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NFL's position on Pryor strengthens relationship with NCAA

When the NFL announced Thursday that it would let former Ohio State quarterback Terrelle Pryor enter next Monday's supplemental draft -- but also impose a five-game suspension upon his signing with a team -- the message seemed clear: If you mess with the NCAA, you mess with us.

Instant Debate: Right call on Pryor?

Former Ohio State QB Terrelle Pryor has been ruled eligible for the NFL supplemental draft, but he won't be able to practice until Week 6. Did the NFL make a good move? **More ...**

That message was well-received in college circles.

"We all have a vested interest, and trying to work together is extremely important," said former Baylor football coach Grant Teaff, who has been executive director of the American Football Coaches Association since 1994. "This is an important issue, and from my standpoint, I feel the NFL has handled it properly."

Pryor had been suspended by Ohio State at the end of last season and was to sit out the first five games of what would have been his senior season this fall. Instead, he left school in the spring, hired an agent and began the process of declaring himself for the supplemental draft.

In announcing Pryor's eligibility and suspension Thursday, the league said NFL teams "were informed that Pryor made decisions that undermine the integrity of the eligibility rules for the NFL Draft."

Teaff applauded the NFL's decision to carry over Pryor's suspension, noting that the college coaching fraternity felt very strongly about the issue and has reached out specifically on the idea of having NCAA suspensions carry over to the NFL.

"They've held true with what we asked them to do," Teaff said. "The NFL has indicated that they will honor the penalties imposed on any student-athlete."

Count former University of Florida coach Urban Meyer among those in favor of the NFL's decision.

"I'm not an expert on exactly what happened at Ohio State, but I agree with the NFL that we have to be careful about people involved in NCAA issues having the ability to just leave and jump to the NFL with no recourse," Meyer said.

Meyer recalled being part of a college committee that worked with the NFL and NFLPA on the issues of player agents.

"It came to light there were some major violations that had occurred recently where a player was involved with an agent," Meyer said. "He received benefits and went on to the NFL, and all that was left behind was a program where the current players and current coaching staff were going to pay the price. There was no repercussion on the player that left."

So will the NFL's decision to carry over NCAA penalties deter such behavior in the future?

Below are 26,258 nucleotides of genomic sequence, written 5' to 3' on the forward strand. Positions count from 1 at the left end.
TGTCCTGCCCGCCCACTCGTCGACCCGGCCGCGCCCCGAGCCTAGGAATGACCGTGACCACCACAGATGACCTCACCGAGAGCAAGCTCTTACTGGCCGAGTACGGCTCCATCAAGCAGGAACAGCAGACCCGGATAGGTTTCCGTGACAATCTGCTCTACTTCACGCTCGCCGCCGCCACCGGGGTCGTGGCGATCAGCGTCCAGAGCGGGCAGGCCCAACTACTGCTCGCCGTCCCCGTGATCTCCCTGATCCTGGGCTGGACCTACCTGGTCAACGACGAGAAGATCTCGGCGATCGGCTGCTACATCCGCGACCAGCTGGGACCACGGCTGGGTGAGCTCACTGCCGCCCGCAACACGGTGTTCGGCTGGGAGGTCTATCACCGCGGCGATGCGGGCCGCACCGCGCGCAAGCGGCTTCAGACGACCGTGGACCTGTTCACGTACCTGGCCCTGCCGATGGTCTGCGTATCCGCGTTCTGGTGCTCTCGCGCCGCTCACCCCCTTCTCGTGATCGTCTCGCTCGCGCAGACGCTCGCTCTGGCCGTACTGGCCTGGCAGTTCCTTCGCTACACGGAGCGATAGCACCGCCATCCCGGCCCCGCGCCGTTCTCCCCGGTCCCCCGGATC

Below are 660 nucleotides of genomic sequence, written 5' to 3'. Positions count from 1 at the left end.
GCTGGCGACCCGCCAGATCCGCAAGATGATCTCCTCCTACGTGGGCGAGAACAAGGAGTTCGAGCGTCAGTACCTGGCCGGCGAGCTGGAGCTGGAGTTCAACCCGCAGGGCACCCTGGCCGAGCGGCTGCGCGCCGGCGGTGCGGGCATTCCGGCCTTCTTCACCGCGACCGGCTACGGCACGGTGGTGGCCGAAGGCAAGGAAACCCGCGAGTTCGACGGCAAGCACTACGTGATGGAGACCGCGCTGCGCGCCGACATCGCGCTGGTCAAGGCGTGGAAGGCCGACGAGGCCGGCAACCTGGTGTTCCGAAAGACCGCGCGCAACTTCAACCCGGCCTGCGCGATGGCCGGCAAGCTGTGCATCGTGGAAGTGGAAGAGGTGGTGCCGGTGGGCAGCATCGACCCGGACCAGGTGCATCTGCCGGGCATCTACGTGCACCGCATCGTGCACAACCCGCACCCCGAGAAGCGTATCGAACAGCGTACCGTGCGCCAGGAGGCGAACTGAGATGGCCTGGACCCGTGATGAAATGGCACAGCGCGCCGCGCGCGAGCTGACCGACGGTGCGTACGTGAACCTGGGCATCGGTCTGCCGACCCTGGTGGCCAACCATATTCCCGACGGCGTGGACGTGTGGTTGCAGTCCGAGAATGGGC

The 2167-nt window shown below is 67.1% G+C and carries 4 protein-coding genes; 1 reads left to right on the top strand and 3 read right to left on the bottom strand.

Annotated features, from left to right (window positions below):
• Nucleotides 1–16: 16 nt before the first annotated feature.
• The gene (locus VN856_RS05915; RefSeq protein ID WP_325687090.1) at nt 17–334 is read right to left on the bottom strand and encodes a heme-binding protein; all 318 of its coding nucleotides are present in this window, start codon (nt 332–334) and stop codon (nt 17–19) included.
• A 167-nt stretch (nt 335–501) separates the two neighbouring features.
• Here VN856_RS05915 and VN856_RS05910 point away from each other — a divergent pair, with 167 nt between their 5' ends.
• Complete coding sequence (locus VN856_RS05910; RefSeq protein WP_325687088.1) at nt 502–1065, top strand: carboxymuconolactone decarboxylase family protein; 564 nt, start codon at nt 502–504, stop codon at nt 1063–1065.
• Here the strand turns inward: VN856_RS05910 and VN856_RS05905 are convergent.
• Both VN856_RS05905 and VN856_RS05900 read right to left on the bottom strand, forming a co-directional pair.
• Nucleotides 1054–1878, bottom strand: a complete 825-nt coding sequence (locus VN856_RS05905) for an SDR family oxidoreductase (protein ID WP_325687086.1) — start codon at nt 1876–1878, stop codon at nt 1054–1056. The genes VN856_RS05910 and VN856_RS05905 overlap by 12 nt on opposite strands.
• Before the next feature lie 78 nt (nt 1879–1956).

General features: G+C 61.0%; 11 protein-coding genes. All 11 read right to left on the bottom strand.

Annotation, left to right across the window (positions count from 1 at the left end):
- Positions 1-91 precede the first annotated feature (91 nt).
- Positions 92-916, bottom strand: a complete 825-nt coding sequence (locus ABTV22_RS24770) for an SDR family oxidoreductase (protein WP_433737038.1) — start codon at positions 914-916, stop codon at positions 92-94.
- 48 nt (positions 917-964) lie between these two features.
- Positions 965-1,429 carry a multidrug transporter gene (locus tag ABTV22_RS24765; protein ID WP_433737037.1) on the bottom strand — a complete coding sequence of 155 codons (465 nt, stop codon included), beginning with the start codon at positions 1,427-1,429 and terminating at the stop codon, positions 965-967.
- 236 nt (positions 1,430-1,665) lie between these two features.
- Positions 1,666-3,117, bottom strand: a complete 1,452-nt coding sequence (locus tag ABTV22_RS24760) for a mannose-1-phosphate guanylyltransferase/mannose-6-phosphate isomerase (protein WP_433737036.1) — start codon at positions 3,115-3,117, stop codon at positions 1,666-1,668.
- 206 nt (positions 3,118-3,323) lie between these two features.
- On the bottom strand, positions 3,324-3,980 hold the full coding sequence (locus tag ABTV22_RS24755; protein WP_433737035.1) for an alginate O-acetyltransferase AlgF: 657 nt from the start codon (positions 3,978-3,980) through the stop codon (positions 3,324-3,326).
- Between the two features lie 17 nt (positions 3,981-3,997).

"There's no question it will," Meyer said. "I've dealt with that on several occasions that the athlete will look at is as just a free pass. 'If this doesn't work out, if I break these rules, get kicked off the team, whatever happens, I just go to the NFL.'

"Any time you can have the NFL -- whether you consider it working together or at least respecting what the NCAA is trying to accomplish, that's a positive."

NFL Players Association spokesman George Atallah told that the union approved the Pryor suspension, but that it wasn't a precedent. The NFL never said it was a precedent, either. If Teaff and the college community had their way, it would be.

"Yes," Teaff said. "That is an obvious issue, because right now an individual player can get a school put on probation and go about their business and there are no penalties."

Whether or not a precedent has been set remains to be seen, but the move is a reminder that the NFL and NCAA are willing partners in the business of football.

"I think the two organizations, they've got to be together," former NFL and college coach Jimmy Johnson said Friday morning on ESPN Radio. "They've got to be on the same page and have got to work together. Both can benefit each other as far as eligibility rules, as far as the draft and on and on.

"I think the NFL has been adamant about wanting these players to stay in school and get their education. So it's not like they're saying, 'Hey come on out and play in the NFL.' (They're saying,) 'We want them to stay in school. We want them to get their education and come out when their time is up.' "

Pryor's lawyer, David Cornwell, said Friday that they likely would appeal the suspension. Cornwell told ESPN Radio he was "not pleased" with the league's decision.

But Pryor contradicted his lawyer after his workout on Saturday, saying there would be no appeal.

Regardless of any potential appeal outcome, Teaff and others remain pleased.

"This, I know, is a tiny step in the right direction," he said. "But we're appreciative that the commissioner and the NFL have made this effort to try to carry through on NCAA rules imposed on the student-athletes under the NCAA rules."

As for the idea that the NFL and NCAA shouldn't be working this closely, Teaff had a quick retort.

"You can't not work together. Period," he said. "You don't want two separate groups not working together for the best interests of the game and those that play it. That's where we are today and why the NFL is where it is today. The NFL would be hard-pressed without college football."

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